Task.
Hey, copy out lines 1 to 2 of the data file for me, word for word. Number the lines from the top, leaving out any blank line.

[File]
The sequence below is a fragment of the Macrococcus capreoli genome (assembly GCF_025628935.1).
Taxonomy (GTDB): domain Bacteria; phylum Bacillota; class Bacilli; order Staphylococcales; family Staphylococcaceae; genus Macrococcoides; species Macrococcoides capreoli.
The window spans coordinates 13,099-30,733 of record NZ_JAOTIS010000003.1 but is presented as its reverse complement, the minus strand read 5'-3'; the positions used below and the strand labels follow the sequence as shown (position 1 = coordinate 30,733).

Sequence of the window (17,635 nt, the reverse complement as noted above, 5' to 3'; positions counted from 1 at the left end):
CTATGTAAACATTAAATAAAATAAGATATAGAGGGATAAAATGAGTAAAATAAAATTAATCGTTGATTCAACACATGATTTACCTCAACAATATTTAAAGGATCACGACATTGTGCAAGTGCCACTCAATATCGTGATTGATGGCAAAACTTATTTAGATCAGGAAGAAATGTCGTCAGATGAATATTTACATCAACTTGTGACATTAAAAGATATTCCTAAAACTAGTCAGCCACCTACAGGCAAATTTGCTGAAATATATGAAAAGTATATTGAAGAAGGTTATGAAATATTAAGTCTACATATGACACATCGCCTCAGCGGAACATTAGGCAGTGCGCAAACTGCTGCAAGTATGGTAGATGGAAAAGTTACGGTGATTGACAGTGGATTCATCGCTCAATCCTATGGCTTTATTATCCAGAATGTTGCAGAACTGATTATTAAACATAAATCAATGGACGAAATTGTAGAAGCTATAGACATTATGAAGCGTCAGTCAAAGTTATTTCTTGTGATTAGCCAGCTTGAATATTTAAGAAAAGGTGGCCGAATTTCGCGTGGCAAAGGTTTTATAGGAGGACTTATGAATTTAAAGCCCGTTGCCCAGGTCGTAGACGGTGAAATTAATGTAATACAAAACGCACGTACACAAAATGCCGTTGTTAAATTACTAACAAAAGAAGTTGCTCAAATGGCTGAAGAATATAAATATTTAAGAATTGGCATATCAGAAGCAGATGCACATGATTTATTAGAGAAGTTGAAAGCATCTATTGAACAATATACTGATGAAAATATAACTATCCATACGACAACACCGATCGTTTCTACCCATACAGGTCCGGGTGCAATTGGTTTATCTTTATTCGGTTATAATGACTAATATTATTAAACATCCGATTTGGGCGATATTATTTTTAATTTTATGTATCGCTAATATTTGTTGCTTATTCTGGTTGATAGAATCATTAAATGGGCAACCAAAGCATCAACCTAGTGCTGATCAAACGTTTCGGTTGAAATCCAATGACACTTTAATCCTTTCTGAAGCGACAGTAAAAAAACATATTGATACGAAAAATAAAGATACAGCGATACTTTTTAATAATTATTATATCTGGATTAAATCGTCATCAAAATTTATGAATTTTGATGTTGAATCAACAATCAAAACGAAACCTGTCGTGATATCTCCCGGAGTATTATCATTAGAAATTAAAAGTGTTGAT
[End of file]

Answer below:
The sequence below is a fragment of the Macrococcus capreoli genome (assembly GCF_025628935.1).
Taxonomy (GTDB): domain Bacteria; phylum Bacillota; class Bacilli; order Staphylococcales; family Staphylococcaceae; genus Macrococcoides; species Macrococcoides capreoli.